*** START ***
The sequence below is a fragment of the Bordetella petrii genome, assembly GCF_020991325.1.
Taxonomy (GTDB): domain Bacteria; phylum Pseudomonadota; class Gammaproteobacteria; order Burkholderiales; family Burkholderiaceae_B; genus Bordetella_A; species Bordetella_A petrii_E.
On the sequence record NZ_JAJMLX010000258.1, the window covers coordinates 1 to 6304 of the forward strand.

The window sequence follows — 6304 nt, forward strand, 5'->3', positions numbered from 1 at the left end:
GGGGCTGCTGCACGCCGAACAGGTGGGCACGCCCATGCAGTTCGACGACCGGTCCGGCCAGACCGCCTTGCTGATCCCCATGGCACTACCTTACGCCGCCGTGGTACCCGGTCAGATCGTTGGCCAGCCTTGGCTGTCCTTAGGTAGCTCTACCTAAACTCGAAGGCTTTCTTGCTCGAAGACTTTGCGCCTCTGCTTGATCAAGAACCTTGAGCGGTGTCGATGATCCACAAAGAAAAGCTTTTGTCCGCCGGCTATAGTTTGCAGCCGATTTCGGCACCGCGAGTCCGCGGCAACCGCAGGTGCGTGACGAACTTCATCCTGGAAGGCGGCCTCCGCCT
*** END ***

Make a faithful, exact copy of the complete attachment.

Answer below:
The sequence below is a fragment of the Bordetella petrii genome, assembly GCF_020991325.1.
Taxonomy (GTDB): domain Bacteria; phylum Pseudomonadota; class Gammaproteobacteria; order Burkholderiales; family Burkholderiaceae_B; genus Bordetella_A; species Bordetella_A petrii_E.
On the sequence record NZ_JAJMLX010000258.1, the window covers coordinates 1 to 6304 of the forward strand.

The window sequence follows — 6304 nt, forward strand, 5'->3', positions numbered from 1 at the left end:
GGGGCTGCTGCACGCCGAACAGGTGGGCACGCCCATGCAGTTCGACGACCGGTCCGGCCAGACCGCCTTGCTGATCCCCATGGCACTACCTTACGCCGCCGTGGTACCCGGTCAGATCGTTGGCCAGCCTTGGCTGTCCTTAGGTAGCTCTACCTAAACTCGAAGGCTTTCTTGCTCGAAGACTTTGCGCCTCTGCTTGATCAAGAACCTTGAGCGGTGTCGATGATCCACAAAGAAAAGCTTTTGTCCGCCGGCTATAGTTTGCAGCCGATTTCGGCACCGCGAGTCCGCGGCAACCGCAGGTGCGTGACGAACTTCATCCTGGAAGGCGGCCTCCGCCT